The problem with current copyright law is that it did not adequately anticipate a media-saturated online ecosystem in which regular users without legal departments and general counsel might need to assert their property rights. According to the United States Copyright Office, “unless the copyright owner files an action seeking a court order against the subscriber, the service provider must put the material back up within 10–14 business days after receiving the counter notification.” In other words, Bredouw, an individual, now needs to take Barstool, a well-funded corporation, to court.

Photo: Dave Portnoy

Marin did not respond to an email seeking comment, but I did receive a statement from Barstool president Dave Portnoy, which cast his staff and his general counsel as careless and bumbling in trying to contact Bredouw: “Where Barstool went wrong is that when she refused to respond and it became clear she had no intention of speaking with us we should have ended it. Unfortunately Barstool Sports has idiots in our company much like many other companies and those idiots acted like idiots.” (Portnoy, the site’s president, will turn 42 years old later this month. Marin’s LinkedIn profile describes him as a “business-savvy attorney with 15+ years of diverse experience.”)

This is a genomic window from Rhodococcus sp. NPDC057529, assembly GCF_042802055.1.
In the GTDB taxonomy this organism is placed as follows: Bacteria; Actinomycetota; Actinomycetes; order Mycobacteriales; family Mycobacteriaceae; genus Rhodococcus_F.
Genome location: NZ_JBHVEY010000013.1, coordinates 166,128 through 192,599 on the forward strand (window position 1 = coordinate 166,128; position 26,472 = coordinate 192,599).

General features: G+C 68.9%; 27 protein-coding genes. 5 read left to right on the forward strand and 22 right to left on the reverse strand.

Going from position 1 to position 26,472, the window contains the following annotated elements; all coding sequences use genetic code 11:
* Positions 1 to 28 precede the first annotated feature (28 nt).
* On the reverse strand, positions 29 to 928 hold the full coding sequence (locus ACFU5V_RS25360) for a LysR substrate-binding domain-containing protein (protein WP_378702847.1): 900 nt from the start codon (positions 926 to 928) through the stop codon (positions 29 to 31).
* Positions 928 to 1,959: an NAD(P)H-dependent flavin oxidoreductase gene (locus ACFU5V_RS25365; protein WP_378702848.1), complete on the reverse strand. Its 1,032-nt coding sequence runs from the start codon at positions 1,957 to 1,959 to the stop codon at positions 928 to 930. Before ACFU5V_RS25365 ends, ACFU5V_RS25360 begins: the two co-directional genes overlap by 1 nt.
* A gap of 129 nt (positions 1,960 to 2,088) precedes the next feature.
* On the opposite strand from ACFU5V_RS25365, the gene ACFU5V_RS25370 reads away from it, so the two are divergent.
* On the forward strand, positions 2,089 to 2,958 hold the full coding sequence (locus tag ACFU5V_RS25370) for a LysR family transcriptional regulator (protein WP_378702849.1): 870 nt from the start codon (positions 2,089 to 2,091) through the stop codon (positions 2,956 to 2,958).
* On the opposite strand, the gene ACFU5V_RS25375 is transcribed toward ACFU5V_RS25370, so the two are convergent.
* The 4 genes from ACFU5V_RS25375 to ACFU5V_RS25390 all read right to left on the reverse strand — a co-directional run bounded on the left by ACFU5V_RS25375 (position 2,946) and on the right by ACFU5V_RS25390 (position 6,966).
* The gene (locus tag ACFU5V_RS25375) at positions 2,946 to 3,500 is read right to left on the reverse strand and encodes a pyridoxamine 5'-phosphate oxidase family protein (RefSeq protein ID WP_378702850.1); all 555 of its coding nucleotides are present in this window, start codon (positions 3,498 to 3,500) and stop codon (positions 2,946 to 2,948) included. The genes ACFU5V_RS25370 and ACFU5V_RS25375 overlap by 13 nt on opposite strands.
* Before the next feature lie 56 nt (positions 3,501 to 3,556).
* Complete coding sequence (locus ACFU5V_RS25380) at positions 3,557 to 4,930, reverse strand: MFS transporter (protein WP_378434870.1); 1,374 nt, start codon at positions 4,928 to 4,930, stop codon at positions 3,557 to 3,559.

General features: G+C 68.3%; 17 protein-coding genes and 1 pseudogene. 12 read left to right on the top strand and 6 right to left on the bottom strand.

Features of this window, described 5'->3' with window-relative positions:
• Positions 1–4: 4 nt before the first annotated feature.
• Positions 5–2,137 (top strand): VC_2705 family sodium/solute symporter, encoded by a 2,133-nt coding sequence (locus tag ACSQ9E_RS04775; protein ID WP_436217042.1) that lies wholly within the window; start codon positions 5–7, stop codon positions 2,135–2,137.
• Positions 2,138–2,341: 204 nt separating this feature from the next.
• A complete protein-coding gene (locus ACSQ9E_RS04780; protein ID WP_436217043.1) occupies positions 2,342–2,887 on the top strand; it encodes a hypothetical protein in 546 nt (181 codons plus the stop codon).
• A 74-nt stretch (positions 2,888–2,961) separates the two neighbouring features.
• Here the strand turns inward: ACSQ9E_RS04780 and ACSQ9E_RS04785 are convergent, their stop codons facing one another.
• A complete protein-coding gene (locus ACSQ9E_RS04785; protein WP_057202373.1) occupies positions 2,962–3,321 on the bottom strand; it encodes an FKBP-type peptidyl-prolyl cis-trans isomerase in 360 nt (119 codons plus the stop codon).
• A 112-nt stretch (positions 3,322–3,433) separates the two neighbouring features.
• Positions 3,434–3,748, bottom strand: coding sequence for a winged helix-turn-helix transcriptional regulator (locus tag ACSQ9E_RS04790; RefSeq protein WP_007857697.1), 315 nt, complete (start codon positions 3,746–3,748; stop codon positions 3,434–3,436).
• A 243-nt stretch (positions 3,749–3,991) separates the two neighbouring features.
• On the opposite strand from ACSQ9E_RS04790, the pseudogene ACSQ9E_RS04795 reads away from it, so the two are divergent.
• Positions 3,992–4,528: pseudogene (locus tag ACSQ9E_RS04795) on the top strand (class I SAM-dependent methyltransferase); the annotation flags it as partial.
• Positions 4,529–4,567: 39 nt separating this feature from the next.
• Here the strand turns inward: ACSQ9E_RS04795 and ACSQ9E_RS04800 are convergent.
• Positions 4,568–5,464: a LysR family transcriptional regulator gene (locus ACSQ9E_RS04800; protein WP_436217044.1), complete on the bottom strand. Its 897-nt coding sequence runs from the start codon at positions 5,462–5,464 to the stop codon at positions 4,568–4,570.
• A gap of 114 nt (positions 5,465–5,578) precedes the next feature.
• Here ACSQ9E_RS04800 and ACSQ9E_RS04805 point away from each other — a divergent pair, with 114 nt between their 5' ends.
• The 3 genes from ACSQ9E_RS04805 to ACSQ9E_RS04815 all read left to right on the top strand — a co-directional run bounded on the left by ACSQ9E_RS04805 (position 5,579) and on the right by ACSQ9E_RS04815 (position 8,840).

“We try our best to make sure the people who send us videos have the rights before we post anything. We make them fill out paperwork saying they own it. However it’s not a full proof plan [sic],” Portnoy wrote. “But our intent is never to steal other people’s content. Miel never once notified us that we had illegally posted her video.” Screenshots she posted yesterday, showing messages requesting that they credit her, say otherwise.

Even assuming a best-case scenario — that Bredouw’s video was submitted to Barstool by someone else and Barstool assumed the submitter held the rights to the clip — doesn’t explain why Marin filed a counterclaim under penalty of perjury. (I asked Portnoy if Barstool would abandon its counterclaim but have not heard back.) Theoretically, Barstool could use its legal muscle to keep the freebooted video up while the legalities get sorted out.

“We found one person had no interest in a settlement and we were too stupid to let it go. Illegal? No. Stupid? Very,” Portnoy wrote. “The only thing our people were guilty of is continuing to contact her when it was very clear she had no interest in talking to us.”

Still, that Barstool supposedly reached out to her “in good faith” but did not receive an answer does not automatically entitle them to keep the clip up through protracted legal maneuvers. Yet it’s impossible to deny that the copyright system on Twitter (and most platforms) favors the party with less shame and deeper pockets.

One Twitter Video Illustrates the Insanity of Copyright Law